Living below the ground

By Sun Ruisheng and Li Yang | China Daily USA | Updated: 2017-07-10 07:45

Subterranean dwellings in China date back more than 4,000 years, and are unique to the region south of Shanxi province, where there is a lack of stone. Sun Ruisheng and Li Yang report from Pinglu.

When asked how long his family had been living in the subterranean dwelling in Pinglu, in North China's Shanxi province, the 70-year-old veterinarian Wang Shouxian gave an answer rarely heard in China, where the average lifespan of buildings is 30 years: "more than 300 years".

Not only was Wang was born in the cave dwelling, but so was his father, grandfather and great grandfather.

As the genealogy book of his family was burned during the "cultural revolution" (1966-76) as a symbolic farewell to the "outdated" past, Wang relies on memory to retell the story of his family.

 Living below the ground

An elderly woman sits in front of her underground dwelling in Pinglu, Shanxi province. Liu Wenli / For China Daily

 Living below the ground

The subterranean house is dug on a flat and thick loess plateau. Liu Wenli / For China Daily

 Living below the ground

Wang Shouxian's house, believed to be more than 300 years old, is one of the best preserved underground dwellings in the area. Sun Ruisheng / China Daily

 Living below the ground

The subterranean dwelling houses were once common in Pinglu, where there is a lack of stone and the terrain is rich in solid loess. Photos by Liu Wenli / For China Daily and Sun Ruisheng / China Daily

 Living below the ground

A villager inside her cave house.

 Living below the ground

Wang Shouxian is one of the few who still knows how to build the dwellings.

"There used to be an important road near here. So, my forefathers built the underground dwelling as a lodge for passers-by. Most old people in the county know about the Wang Family Hotel," says Wang.

The wall facing his bed, which is covered with dozens of discolored photos dating back decades, reminds him of his big family. But none of his three sons or the grandchildren, who work and study in the county's downtown, is willing to stay in the underground cave dwelling.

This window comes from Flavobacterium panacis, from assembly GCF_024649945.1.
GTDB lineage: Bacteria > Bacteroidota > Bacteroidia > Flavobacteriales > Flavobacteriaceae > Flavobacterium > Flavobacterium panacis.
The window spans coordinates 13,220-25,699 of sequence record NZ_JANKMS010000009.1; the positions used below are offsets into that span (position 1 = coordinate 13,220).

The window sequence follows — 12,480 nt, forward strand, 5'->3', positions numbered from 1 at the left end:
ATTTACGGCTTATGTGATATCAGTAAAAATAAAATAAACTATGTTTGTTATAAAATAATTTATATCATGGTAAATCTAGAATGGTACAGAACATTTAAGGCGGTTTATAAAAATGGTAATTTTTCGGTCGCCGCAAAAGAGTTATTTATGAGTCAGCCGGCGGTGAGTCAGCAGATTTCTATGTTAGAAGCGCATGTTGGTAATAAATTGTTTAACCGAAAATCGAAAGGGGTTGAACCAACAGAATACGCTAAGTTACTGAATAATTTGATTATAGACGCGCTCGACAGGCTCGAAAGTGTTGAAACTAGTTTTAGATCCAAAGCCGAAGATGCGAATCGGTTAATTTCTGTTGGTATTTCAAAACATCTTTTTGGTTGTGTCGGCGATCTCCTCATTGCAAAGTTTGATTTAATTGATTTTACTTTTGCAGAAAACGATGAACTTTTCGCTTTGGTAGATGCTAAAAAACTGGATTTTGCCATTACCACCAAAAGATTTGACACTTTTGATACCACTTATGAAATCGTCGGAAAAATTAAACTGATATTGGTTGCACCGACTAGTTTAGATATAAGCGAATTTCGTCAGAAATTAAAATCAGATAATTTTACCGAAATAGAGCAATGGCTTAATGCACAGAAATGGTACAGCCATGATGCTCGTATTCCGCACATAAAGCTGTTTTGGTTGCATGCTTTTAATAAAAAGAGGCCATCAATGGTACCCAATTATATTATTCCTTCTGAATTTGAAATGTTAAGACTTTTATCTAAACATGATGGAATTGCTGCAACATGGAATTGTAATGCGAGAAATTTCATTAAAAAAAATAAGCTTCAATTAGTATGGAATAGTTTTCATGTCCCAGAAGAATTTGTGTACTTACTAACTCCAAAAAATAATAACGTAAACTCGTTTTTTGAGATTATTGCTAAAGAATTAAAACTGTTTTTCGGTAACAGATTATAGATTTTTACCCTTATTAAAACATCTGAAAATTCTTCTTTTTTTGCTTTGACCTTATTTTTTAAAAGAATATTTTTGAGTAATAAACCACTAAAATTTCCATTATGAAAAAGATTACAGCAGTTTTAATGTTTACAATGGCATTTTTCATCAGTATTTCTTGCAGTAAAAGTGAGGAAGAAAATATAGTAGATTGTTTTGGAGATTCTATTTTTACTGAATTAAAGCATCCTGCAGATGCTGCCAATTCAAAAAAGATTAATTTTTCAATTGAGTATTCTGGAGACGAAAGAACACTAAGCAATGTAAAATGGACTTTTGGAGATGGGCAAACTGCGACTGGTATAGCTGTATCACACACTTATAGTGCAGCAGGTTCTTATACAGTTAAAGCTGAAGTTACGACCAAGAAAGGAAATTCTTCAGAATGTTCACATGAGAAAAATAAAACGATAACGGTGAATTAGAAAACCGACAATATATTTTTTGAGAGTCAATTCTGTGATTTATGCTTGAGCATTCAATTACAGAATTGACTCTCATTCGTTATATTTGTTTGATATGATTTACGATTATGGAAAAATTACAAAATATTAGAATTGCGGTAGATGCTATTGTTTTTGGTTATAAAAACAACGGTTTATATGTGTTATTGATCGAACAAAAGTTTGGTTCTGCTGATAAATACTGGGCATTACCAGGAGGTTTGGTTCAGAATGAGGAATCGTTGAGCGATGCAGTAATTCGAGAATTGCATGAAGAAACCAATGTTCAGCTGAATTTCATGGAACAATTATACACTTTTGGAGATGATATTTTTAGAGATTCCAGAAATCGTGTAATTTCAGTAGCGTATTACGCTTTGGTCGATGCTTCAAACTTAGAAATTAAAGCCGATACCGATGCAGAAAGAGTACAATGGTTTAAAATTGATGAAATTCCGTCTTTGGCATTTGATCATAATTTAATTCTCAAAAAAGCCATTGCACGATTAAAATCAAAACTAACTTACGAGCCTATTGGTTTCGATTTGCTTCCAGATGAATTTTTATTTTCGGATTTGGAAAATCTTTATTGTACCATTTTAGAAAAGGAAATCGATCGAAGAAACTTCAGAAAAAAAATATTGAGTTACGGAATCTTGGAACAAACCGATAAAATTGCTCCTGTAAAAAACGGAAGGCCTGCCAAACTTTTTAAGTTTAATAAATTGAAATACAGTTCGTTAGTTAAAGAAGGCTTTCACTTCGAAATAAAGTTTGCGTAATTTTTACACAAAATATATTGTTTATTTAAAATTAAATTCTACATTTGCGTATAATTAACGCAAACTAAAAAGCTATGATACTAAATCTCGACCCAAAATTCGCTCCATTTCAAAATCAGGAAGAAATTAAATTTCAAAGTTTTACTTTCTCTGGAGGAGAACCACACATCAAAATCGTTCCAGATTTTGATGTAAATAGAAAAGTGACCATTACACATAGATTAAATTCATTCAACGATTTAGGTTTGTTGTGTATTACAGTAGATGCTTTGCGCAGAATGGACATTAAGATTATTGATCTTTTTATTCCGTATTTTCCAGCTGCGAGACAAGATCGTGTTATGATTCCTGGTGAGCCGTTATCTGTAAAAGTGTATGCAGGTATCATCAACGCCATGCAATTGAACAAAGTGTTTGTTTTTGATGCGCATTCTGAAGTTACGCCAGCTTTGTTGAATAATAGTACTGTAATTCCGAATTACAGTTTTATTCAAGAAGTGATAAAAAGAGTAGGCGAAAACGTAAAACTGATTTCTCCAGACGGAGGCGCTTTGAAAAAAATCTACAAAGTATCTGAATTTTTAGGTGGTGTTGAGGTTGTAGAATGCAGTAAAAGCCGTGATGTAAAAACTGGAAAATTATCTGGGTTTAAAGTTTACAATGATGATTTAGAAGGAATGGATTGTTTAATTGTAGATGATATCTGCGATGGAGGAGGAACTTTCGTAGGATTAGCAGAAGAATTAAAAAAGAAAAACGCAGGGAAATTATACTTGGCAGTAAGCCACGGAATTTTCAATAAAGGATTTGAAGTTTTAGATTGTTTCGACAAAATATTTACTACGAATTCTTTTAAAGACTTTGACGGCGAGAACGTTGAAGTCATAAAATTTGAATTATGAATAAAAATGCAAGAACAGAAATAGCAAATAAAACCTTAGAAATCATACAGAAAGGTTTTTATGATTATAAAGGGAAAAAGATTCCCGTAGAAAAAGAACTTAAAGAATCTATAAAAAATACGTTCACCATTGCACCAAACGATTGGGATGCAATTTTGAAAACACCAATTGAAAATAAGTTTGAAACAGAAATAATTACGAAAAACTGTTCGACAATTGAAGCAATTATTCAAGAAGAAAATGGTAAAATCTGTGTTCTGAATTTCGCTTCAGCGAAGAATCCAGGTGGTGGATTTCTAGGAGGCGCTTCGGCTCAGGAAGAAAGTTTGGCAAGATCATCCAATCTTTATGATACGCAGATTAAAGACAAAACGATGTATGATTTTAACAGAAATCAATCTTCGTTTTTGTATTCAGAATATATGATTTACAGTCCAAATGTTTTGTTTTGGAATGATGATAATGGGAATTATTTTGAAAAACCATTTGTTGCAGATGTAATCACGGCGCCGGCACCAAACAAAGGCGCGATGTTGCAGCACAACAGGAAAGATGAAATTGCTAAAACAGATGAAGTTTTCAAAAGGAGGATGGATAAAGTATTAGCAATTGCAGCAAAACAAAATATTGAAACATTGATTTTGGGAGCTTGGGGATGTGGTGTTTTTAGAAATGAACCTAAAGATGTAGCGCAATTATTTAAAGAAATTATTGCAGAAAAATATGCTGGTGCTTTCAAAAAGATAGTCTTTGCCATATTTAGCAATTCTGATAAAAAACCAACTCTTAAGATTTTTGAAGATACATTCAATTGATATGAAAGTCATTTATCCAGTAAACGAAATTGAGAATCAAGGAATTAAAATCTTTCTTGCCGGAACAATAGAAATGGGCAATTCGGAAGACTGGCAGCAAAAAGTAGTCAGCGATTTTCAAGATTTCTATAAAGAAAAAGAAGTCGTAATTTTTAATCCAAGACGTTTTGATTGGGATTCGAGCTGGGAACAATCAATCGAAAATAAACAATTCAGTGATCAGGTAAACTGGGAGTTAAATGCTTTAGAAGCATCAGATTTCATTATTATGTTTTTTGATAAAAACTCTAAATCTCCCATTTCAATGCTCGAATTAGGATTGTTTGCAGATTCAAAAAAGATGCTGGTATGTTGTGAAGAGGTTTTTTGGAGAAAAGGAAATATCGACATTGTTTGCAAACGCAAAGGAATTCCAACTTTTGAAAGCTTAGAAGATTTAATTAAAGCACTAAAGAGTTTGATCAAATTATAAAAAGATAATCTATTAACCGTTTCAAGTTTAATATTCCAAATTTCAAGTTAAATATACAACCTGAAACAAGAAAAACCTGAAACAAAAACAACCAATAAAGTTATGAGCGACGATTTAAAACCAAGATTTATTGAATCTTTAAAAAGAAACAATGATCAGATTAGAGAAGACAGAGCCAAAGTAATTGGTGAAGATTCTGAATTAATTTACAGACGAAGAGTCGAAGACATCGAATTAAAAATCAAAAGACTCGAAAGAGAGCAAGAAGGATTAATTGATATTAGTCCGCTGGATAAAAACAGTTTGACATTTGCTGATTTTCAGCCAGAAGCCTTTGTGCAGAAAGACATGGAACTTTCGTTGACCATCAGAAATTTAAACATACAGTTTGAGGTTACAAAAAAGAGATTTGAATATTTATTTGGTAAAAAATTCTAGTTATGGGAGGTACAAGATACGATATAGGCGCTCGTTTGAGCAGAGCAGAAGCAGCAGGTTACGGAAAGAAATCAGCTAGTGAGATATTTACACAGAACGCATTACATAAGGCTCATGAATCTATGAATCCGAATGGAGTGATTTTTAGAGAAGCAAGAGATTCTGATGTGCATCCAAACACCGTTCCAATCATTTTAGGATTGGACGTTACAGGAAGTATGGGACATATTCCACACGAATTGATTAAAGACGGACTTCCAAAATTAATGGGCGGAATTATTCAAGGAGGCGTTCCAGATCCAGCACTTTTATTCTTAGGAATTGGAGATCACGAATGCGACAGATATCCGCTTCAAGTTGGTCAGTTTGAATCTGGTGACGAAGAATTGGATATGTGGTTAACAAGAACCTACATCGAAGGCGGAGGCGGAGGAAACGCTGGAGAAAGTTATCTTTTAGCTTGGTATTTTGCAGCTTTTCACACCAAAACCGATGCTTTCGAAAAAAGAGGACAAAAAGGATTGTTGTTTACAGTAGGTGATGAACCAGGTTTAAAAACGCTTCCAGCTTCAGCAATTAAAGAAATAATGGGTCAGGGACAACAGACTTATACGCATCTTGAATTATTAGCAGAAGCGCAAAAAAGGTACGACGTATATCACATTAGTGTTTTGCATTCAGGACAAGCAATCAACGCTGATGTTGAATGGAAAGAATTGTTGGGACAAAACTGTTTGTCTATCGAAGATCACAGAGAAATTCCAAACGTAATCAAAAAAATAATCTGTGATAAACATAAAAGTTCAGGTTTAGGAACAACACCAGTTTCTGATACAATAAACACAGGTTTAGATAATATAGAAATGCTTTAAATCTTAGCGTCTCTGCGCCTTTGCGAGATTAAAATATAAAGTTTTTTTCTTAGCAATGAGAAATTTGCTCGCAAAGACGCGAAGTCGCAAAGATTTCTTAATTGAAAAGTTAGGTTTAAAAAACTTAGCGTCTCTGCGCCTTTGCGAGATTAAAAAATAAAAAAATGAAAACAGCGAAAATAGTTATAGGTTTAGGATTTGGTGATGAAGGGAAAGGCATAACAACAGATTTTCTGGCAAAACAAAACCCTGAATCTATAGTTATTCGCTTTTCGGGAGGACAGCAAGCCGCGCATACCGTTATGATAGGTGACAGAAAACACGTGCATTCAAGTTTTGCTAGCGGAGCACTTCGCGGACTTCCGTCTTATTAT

Since his wife died several years ago at the aged of 67, Wang is the only resident of the subterranean dwelling. There were hundreds of such dwellings before the 1980s, but most have collapsed after young people left and the old people died.

The dwellings date back more than 4,000 years, and are unique to the region south of Shanxi, where there is a lack of stone and the soil is rich in solid loess brought in by the Yellow River from the Gobi desert.

Wang was named an intangible cultural heritage expert by the provincial authority in 2008 because he is one of the few today who knows how to build the dwellings.

Wang says the dwellings are not that difficult to build but "expensive to maintain".

To create the dwelling, a pit covering an area of about 200 square meters and 7 to 8 meters deep, is dug on a flat and thick loess plateau, with a spot carefully chosen by feng shui masters as its center. The bottom of the pit is the courtyard, and arched caves are then dug on the sides of the pit, forming rooms.

A winding corridor leading to the bottom of the pit is dug as the only way to enter and leave the residence. But the entrance of the corridor is always hidden to keep possible intruders out.

In the courtyard there is a well, which also collects rain for daily use, and a wastewater soak pit.

On the flat roof of the dwelling are two stone rollers.

Wang says he uses the rollers to roll the earth to make it compact and solid. The grass growing on the top of the platform must be removed as the roots can damage the soil layer.

If maintenance is not done in a timely fashion, the loess can become loose and the arched caves will collapse.

Besides treating livestock in nearby villages, Wang spends most of his time mending and reinforcing his home.

Ancient records show that local residents devised this kind of subterranean structure to avoid wild beasts, as well as the wind.

Archaeologists say underground dwellings are a reminder of early humans in caves.

Wang's neighbors say that his underground dwelling has good feng shui, because most of the babies born in his home over the past 15 generations since the Qing Dynasty (1644-1911) are male.

Wang and his wife opened their home to tourists in the 1980s, and they kept notebooks for the lodgers to record their reactions.

Among the comments are ones like - "Thank you for entertaining us in your fascinating and unusual home. I had previously only heard about such place. I had never seen one. A very comfortable life," from Natalia Read, a visitor from London in April 2012.

Wang Fang, a traveler from Pinglu and now living in Shanghai, writes in August 2014: "I grew up in such an underground dwelling in Pinglu. It only appears in my dream now. Thank you for protecting my dream and my home."

Wang says a retired Japanese soldier used to bring his family members to live in the cave dwelling in the 1980s.

"He said he used to live in one during the war and likes it very much," says Wang.

Now, a big concern for Wang is that the cave may collapse after he passes away.

"Nobody wants to learn how to build it and live in it, because it takes too much work, and the government says the dwellings are a waste of land," says Wang.

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(China Daily USA 07/10/2017 page10)

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